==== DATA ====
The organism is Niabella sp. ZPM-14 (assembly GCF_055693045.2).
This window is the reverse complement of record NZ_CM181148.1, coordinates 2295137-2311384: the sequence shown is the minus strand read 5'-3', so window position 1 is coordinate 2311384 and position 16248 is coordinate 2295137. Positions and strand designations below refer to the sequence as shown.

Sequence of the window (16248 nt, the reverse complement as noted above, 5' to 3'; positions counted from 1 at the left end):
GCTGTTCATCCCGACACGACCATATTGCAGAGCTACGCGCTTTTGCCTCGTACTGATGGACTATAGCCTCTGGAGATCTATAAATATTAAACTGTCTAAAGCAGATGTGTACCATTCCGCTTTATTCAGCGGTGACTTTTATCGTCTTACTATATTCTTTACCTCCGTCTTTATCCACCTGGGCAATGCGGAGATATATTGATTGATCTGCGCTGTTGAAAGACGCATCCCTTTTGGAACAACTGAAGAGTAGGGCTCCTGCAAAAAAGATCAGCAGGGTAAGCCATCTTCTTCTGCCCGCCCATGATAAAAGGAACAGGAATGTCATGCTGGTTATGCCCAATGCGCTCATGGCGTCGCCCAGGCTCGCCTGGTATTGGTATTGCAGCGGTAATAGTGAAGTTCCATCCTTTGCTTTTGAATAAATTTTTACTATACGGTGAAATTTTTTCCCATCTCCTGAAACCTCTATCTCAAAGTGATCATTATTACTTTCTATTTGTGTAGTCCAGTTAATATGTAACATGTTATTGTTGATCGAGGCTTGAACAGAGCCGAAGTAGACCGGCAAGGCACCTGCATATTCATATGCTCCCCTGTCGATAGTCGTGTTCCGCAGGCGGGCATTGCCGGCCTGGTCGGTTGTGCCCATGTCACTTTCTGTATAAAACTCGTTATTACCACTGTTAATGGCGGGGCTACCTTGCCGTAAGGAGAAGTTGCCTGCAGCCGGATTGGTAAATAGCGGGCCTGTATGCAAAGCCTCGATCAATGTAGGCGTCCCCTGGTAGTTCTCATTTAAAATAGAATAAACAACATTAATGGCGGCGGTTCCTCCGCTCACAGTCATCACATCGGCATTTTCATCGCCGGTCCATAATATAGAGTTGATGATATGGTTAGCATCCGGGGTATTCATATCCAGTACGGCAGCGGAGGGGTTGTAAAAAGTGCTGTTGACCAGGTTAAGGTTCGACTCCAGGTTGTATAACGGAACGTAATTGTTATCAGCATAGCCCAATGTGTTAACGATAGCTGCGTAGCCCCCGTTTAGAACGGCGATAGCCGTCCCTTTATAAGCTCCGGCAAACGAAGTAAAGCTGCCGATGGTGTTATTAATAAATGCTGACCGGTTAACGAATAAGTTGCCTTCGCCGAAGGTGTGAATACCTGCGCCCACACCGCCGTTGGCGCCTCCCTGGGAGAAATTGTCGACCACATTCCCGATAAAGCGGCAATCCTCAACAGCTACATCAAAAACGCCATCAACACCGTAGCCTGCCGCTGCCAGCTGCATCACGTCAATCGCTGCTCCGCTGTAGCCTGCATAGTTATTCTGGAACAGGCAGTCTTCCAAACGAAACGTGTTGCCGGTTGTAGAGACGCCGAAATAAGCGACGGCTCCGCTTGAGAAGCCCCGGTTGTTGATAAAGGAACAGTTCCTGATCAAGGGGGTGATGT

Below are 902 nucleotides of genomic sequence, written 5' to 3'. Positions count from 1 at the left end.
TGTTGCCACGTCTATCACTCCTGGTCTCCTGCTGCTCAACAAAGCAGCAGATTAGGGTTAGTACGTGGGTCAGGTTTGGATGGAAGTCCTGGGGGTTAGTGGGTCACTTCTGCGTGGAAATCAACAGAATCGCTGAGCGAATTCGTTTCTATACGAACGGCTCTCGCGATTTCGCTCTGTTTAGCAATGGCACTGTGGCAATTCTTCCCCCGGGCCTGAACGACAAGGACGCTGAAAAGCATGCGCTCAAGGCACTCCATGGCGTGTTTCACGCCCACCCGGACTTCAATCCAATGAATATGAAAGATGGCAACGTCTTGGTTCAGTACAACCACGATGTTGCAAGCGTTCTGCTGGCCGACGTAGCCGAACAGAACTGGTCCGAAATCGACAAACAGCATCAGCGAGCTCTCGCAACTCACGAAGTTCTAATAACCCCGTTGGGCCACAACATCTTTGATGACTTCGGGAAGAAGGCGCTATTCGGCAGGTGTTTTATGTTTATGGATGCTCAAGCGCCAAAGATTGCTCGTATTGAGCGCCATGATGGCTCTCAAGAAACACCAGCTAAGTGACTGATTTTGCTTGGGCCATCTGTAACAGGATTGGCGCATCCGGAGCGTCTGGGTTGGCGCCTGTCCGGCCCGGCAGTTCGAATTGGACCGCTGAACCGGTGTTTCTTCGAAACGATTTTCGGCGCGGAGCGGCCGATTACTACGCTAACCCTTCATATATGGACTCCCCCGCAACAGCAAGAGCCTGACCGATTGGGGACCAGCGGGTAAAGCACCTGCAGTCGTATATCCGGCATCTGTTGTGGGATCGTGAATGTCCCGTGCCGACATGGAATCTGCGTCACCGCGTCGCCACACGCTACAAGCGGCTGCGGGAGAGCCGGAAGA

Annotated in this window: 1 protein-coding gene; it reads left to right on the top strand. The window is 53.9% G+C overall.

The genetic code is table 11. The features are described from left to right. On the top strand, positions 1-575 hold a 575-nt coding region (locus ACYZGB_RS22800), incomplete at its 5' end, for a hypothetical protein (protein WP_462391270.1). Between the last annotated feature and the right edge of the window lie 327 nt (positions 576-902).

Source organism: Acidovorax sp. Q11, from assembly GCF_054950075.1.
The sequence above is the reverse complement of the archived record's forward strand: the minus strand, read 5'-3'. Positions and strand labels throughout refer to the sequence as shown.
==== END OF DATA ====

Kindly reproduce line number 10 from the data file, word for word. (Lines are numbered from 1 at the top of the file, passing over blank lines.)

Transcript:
The sequence above is the reverse complement of the archived record's forward strand: the minus strand, read 5'-3'. Positions and strand labels throughout refer to the sequence as shown.